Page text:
Video: GCSE Chemistry Higher Tier Pack 1 • Paper 1 • Question 3

GCSE Chemistry Higher Tier Pack 1 • Paper 1 • Question 3

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Video Transcript

Figure one shows the valence electron shell diagrams for atoms of magnesium and fluorine. One atom of magnesium reacts with two atoms of fluorine to form an ionic compound. Describe how electrons are transferred between the atoms in this reaction and give formulas for the ions produced.

The first thing you should ask yourself in this question is what information is provided in figure one that might help you answer the question. Valence electron shell diagrams depict the electrons in the outer shell of an atom or ion. Here magnesium is depicted with two outer electrons and fluorine is depicted with seven, one short of a full shell.

The question refers to an ionic compound. Ionic compounds are made up of positive ions, cations, bonded to negative ions, anions. Since we’re starting with atoms, we need them to be ionized. So magnesium and fluorine need to gain or lose electrons. You should remember the rule of thumb, which is a full outer shell is more stable and that metals lose electrons to gain full outer shells, exposing the shell beneath, and nonmetals gain electrons to fill their valence shells.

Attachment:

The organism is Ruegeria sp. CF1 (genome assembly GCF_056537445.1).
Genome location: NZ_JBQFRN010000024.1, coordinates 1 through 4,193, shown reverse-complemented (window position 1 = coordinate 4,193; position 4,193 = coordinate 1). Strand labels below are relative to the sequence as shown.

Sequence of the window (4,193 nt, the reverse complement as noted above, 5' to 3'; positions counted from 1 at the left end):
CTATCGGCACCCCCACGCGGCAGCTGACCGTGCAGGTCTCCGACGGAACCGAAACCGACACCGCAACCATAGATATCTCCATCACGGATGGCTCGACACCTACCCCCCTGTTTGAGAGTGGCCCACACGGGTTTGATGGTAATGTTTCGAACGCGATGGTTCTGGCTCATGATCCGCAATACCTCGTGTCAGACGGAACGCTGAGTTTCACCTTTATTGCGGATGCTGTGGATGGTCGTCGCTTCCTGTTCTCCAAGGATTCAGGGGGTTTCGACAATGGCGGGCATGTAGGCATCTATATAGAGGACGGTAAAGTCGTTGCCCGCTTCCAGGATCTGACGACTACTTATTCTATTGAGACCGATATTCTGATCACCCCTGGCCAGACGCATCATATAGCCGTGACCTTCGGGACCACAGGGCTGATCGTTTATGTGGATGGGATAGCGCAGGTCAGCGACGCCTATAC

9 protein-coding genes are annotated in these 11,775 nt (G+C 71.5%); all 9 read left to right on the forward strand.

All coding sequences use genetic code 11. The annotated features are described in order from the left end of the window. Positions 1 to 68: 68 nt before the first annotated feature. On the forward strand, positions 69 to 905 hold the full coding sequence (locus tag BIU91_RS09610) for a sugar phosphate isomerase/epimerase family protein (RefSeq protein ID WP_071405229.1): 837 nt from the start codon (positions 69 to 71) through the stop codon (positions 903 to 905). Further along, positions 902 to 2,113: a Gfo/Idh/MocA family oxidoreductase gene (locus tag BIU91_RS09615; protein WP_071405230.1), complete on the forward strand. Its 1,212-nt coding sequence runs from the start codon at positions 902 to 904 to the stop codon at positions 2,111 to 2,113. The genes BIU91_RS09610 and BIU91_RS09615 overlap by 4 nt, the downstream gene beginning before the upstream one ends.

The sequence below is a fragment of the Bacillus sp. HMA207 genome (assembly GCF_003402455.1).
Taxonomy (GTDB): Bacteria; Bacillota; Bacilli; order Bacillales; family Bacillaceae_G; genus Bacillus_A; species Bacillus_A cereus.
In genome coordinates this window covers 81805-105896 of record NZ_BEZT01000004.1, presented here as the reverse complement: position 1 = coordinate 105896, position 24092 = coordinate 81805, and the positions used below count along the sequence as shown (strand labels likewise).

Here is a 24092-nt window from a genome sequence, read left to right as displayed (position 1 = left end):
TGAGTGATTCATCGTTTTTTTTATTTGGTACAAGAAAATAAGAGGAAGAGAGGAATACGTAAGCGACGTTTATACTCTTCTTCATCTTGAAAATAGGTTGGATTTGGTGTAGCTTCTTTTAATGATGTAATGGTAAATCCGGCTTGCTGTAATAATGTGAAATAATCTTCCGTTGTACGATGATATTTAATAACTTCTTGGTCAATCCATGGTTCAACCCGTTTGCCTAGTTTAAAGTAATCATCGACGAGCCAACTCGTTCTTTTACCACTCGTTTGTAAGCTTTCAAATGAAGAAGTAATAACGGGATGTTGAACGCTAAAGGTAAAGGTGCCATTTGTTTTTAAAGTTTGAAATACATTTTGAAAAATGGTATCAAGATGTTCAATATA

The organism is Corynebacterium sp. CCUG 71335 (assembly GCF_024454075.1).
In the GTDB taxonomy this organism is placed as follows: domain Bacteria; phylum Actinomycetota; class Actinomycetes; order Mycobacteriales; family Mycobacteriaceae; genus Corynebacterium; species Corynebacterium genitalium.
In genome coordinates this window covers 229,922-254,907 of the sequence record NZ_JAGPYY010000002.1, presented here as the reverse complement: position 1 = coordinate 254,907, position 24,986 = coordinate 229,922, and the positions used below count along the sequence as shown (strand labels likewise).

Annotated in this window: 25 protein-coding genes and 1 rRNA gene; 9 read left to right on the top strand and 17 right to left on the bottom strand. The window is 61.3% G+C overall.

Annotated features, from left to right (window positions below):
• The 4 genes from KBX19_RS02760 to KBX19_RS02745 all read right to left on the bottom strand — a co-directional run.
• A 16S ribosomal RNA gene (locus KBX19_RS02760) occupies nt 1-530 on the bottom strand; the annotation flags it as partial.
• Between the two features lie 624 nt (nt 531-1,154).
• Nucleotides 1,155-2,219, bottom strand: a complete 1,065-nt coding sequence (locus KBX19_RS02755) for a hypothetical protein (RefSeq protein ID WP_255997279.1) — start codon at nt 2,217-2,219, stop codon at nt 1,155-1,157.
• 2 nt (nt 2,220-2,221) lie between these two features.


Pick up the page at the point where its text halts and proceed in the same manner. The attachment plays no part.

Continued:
So to become more stable, magnesium will lose the two electrons in its outer shell and an atom of fluorine will gain one to fill its outer shell. Now it makes sense, one atom of magnesium reacting with two atoms of fluorine. The magnesium must give up two electrons. And one must go to one fluorine, and one must go to the other.

So the only part of the question left is what ions are produced. If magnesium loses two electrons, it becomes positively charged with a two plus charge. If fluorine gains one electron, it becomes negatively charged with a one minus charge. We now have all the information we need to write out the answer. The magnesium atom gives one electron to each of the fluorine atoms, forming an Mg²⁺ ion. The fluorine atoms gain an electron each, forming F⁻ ions.

Figure two shows a ball-and-stick model of the ionic lattice of magnesium fluoride. Identify one way in which the ball-and-stick model is not an accurate representation of the magnesium fluoride lattice.

A ball-and-stick model is a visual representation of the three-dimensional structure of a substance. Balls represent atoms, while sticks represent bonds. However, magnesium fluoride is an ionic solid, and ionic solids have ions which are attracted to one another in all directions.